Reuel Marc Gerecht Articles


Propitiating Iran

A recipe for bad deals.
Feb 01, 2016

American presidents are always emotionally and politically drawn to the plight of American hostages overseas. In his sympathy and paternalism, Barack Obama seems just like Ronald Reagan, who traded Hawk missiles to Iran for the release of Americans held by the Lebanese Hezbollah, the clerical regime’s most successful and obedient kidnapping offspring. Through President Obama's diplomacy, five Americans who were languishing in Iran's prisons can come home. The deal's shortcomings, however, ought to be obvious, as those innocent Americans were traded for seven Iranians and Iranian Americans who were convicted of transferring illicit technology—in some cases dual-use nuclear technology—to Tehran.

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End of the West?

Syria, the Islamic State, and Europe.
Dec 21, 2015

Should the United States militarily defeat jihadist outfits in the Middle East? After 9/11 the answer seemed easy, but after the wars in Afghanistan and Iraq, Barack Obama is not alone in arguing that large-scale offensive campaigns against radical Muslim movements aren't worth the cost. Even if the president's go-slow approach is actually more likely to provoke more terrorism, is it the sensible policy for America? And can Western governments actually defeat the Muslim radicals who live in the West and are a nightmare for domestic intelligence services to find, let alone stop? These questions are as much about Europe as the Middle East.

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An Iraqi Abroad

Ahmad Chalabi, 1944-2015.
Nov 16, 2015

Before the invasion of Iraq in 2003, my friend Ahmad Chalabi would often carry fat tomes about America’s occupations of Germany and Japan. An Iraqi exile after 1958 who lived mainly in London and Georgetown and maintained an off-and-on, love-hate relationship with Western intelligence agencies, he was blessed with a voracious, curious, and sensitive mind. He had a prodigious memory, too, and was well-schooled beyond mathematics, in which he held a Ph.D. from the University of Chicago. But knowledge ultimately failed Chalabi.

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Victory Without Soldiers?

The futility of soft power in defeating militant jihadists
Oct 26, 2015

With the war in Syria becoming ever more complex and murderous, it’s worthwhile to revisit a guiding principle of Barack Obama: The use of American military power is likely to do more harm than good in the Middle East, and even in the region’s violent struggles, soft power is important, if not decisive, in resolving conflicts. If Islamic militancy is to be defeated, better ideas, advanced by Muslims, backed up if necessary by Muslim soldiers, must be the principal means. 

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Our Iranian Interlocutor

Ali Khamenei’s dark obsession with Jews and Israel
Sep 28, 2015

Antisemitism has never been an easy subject for America’s foreign-policy establishment. Read through State Department telegrams and Central Intelligence Agency operational and intelligence cables on the Middle East and you will seldom find it discussed, even though Jew-hatred—not just anti-Zionism—has been a significant aspect, if not a core component, of modern Arab nationalism, Islamic fundamentalism, and what usually passes for critical thought among sophisticated Arab elites.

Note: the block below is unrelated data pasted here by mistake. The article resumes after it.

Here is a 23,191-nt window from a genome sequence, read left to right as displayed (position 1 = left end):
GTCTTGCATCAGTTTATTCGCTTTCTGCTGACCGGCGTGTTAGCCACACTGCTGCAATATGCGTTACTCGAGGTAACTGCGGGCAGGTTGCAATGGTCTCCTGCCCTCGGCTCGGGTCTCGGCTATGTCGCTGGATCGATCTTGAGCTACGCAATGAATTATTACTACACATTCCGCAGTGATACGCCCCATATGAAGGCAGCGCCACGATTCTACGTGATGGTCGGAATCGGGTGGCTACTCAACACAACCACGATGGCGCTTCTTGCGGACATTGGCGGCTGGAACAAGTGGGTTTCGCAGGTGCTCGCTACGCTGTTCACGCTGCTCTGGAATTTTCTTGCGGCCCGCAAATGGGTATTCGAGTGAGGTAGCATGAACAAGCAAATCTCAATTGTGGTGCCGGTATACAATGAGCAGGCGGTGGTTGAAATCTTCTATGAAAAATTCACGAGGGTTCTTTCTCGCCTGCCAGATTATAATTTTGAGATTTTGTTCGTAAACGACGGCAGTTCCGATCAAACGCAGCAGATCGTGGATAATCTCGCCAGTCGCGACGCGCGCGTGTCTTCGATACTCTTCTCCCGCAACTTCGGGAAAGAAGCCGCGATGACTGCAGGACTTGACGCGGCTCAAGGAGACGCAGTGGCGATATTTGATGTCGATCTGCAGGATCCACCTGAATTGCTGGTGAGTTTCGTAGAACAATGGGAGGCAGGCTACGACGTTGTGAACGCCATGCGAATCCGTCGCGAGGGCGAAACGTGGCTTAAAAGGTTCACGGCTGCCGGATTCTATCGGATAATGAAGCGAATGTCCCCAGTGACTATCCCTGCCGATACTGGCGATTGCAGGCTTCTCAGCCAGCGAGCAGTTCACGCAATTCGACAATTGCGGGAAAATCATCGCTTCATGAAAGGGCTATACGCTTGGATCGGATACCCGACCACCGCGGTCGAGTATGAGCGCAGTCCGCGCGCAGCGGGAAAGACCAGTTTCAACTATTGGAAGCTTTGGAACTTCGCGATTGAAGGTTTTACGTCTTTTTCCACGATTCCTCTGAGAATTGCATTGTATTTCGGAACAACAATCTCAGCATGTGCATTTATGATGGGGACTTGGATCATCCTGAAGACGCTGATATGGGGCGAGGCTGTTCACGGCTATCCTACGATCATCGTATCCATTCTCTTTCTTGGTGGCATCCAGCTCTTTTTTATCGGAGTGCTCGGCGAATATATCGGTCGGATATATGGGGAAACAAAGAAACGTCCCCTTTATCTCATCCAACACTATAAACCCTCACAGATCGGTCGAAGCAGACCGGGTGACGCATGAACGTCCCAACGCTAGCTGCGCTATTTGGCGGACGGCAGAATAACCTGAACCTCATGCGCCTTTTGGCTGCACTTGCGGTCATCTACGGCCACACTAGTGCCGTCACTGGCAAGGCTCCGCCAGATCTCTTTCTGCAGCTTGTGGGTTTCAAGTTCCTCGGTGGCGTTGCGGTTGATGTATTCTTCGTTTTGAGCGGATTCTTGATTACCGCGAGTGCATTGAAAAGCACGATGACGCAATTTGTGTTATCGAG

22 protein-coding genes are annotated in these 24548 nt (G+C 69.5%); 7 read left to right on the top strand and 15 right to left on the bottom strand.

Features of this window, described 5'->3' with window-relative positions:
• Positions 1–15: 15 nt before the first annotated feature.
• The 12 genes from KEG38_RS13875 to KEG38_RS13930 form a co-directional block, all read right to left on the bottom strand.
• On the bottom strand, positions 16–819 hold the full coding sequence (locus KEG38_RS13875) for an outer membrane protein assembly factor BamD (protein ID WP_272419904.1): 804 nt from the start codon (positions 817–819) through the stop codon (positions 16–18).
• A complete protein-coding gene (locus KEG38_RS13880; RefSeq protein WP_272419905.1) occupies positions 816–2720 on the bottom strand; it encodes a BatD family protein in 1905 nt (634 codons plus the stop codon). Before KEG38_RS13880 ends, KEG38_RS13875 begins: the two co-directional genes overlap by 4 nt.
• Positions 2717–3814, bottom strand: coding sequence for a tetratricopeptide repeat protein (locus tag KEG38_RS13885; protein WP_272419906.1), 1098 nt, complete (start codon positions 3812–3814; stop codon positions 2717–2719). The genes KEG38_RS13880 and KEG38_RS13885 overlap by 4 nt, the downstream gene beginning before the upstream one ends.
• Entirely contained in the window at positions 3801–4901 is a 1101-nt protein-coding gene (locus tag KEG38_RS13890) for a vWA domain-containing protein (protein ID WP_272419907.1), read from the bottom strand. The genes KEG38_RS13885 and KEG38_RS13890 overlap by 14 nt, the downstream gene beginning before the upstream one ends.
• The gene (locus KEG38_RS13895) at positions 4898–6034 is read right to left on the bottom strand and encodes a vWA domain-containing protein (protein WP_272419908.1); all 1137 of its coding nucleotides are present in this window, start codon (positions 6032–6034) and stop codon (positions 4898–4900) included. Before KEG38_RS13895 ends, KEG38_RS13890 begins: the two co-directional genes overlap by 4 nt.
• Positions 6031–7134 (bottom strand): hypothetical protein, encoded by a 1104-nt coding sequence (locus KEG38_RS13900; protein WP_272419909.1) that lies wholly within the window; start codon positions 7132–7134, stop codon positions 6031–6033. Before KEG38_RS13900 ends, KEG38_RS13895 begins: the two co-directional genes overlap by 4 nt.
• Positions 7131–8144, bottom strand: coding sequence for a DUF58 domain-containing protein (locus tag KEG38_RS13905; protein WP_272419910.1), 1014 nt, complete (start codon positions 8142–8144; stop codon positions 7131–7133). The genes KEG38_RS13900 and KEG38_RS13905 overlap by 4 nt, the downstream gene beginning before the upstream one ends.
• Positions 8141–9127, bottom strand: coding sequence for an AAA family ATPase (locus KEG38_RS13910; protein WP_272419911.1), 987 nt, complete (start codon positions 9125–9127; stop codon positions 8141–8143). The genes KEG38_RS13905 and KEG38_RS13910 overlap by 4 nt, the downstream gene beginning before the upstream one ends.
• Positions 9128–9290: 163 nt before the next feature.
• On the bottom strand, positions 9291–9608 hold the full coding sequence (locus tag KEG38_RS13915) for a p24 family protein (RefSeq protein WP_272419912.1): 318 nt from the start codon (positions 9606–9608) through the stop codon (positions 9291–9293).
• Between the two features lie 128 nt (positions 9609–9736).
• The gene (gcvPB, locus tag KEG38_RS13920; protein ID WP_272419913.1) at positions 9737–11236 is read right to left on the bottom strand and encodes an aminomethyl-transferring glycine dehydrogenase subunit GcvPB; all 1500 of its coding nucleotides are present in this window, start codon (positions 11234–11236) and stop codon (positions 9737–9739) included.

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How Will We Know?

The coming Iran intelligence failure
Jul 27, 2015

One might think that after the last Iraq war Democrats would be wary of allowing intelligence to dictate policy. Yet that is effectively what Barack Obama has done with the Joint Comprehensive Plan of Action signed in Vienna on July 14. The agreement with Iran is strategically premised on the notion that greater commerce will transform the virulently anti-American, antisemitic, terrorism-fond, increasingly imperial Islamic Republic into something more pleasant. Tactically, the agreement depends on Western intelligence against the Iranian nuclear target.

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Transformational Diplomacy

Can a nuclear deal change Iran?
Jun 08, 2015

Many supporters of an Iranian nuclear agreement believe that a deal could help to moderate, even democratize, Iranian society. Barack Obama’s constant allusions to the transformative potential of the Joint Comprehensive Plan of Action for U.S.-Iranian relations suggest that he believes an agreement, which would quickly release tens of billions of dollars to the Islamic Republic and reintegrate it into the global financial system, would improve the clerical regime’s behavior.

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Violent Extremist vs. Holy Warrior

The consequences of the president’s linguistic dodge
Mar 09, 2015

Is Barack Hussein Obama wrong to avoid appending “Islamic,” “Muslim,” “Islamist,” or even “jihadist” to the terrorism that has struck the West with increasing ferocity since the 1990s? This question has at least two parts: Is the president historically correct to do this? And is he politically smart to do it? 

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Iran’s Supreme Censor